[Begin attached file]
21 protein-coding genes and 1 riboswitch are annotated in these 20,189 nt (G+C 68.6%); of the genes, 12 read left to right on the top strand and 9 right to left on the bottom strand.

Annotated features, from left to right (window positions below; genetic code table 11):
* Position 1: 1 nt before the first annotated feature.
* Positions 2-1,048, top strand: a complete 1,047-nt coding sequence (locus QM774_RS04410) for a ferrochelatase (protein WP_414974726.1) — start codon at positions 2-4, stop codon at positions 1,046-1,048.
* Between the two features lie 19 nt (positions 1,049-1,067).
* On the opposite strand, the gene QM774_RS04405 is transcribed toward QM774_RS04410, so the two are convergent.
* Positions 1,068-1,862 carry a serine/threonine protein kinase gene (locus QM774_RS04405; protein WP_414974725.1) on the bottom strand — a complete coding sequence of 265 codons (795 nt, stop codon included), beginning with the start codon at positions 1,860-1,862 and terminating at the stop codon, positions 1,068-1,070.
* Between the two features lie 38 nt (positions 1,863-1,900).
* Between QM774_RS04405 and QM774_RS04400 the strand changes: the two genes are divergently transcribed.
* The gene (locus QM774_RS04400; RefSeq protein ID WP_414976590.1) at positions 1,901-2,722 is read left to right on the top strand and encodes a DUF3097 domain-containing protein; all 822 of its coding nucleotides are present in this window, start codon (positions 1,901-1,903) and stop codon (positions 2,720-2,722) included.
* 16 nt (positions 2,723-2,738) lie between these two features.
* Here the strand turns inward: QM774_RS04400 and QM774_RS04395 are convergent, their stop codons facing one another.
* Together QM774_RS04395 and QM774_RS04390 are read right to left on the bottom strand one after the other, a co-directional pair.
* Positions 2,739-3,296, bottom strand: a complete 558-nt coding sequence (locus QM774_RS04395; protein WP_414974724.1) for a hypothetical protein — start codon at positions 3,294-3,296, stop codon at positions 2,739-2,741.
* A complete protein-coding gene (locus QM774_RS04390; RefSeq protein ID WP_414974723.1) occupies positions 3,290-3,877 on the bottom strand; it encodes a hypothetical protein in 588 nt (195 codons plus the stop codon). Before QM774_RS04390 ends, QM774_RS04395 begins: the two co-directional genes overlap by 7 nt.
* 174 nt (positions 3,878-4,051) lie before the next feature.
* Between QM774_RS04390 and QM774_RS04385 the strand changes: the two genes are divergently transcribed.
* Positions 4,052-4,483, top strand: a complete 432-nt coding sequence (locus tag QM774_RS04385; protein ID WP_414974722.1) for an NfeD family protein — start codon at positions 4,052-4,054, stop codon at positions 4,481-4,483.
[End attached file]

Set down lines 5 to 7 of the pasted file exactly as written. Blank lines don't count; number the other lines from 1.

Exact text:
* Between the two features lie 19 nt (positions 1,049-1,067).
* On the opposite strand, the gene QM774_RS04405 is transcribed toward QM774_RS04410, so the two are convergent.
* Positions 1,068-1,862 carry a serine/threonine protein kinase gene (locus QM774_RS04405; protein WP_414974725.1) on the bottom strand — a complete coding sequence of 265 codons (795 nt, stop codon included), beginning with the start codon at positions 1,860-1,862 and terminating at the stop codon, positions 1,068-1,070.